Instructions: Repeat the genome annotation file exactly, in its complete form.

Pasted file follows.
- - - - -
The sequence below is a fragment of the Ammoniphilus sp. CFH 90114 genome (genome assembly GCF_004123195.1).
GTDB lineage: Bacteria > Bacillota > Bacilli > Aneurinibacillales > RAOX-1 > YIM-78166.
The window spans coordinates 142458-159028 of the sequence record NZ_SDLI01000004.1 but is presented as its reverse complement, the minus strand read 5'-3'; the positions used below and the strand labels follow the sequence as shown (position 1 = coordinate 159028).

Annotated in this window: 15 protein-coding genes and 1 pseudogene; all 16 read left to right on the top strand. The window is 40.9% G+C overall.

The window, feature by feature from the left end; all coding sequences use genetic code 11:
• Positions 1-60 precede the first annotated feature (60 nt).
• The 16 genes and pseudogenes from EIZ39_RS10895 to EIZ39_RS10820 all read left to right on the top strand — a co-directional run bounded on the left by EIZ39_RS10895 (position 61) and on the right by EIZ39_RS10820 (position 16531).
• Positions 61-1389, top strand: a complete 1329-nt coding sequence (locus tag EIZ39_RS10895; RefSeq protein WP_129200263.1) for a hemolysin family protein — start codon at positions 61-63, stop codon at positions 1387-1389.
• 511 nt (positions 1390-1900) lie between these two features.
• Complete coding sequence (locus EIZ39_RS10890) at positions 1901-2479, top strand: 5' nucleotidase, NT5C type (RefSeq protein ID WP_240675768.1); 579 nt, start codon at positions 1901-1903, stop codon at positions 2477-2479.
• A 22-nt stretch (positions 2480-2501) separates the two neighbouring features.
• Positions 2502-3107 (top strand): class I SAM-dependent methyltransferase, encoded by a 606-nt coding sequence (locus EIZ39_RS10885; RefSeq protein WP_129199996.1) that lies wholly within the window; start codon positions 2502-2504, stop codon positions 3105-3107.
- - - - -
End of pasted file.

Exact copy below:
The sequence below is a fragment of the Ammoniphilus sp. CFH 90114 genome (genome assembly GCF_004123195.1).
GTDB lineage: Bacteria > Bacillota > Bacilli > Aneurinibacillales > RAOX-1 > YIM-78166.
The window spans coordinates 142458-159028 of the sequence record NZ_SDLI01000004.1 but is presented as its reverse complement, the minus strand read 5'-3'; the positions used below and the strand labels follow the sequence as shown (position 1 = coordinate 159028).

Annotated in this window: 15 protein-coding genes and 1 pseudogene; all 16 read left to right on the top strand. The window is 40.9% G+C overall.

The window, feature by feature from the left end; all coding sequences use genetic code 11:
• Positions 1-60 precede the first annotated feature (60 nt).
• The 16 genes and pseudogenes from EIZ39_RS10895 to EIZ39_RS10820 all read left to right on the top strand — a co-directional run bounded on the left by EIZ39_RS10895 (position 61) and on the right by EIZ39_RS10820 (position 16531).
• Positions 61-1389, top strand: a complete 1329-nt coding sequence (locus tag EIZ39_RS10895; RefSeq protein WP_129200263.1) for a hemolysin family protein — start codon at positions 61-63, stop codon at positions 1387-1389.
• 511 nt (positions 1390-1900) lie between these two features.
• Complete coding sequence (locus EIZ39_RS10890) at positions 1901-2479, top strand: 5' nucleotidase, NT5C type (RefSeq protein ID WP_240675768.1); 579 nt, start codon at positions 1901-1903, stop codon at positions 2477-2479.
• A 22-nt stretch (positions 2480-2501) separates the two neighbouring features.
• Positions 2502-3107 (top strand): class I SAM-dependent methyltransferase, encoded by a 606-nt coding sequence (locus EIZ39_RS10885; RefSeq protein WP_129199996.1) that lies wholly within the window; start codon positions 2502-2504, stop codon positions 3105-3107.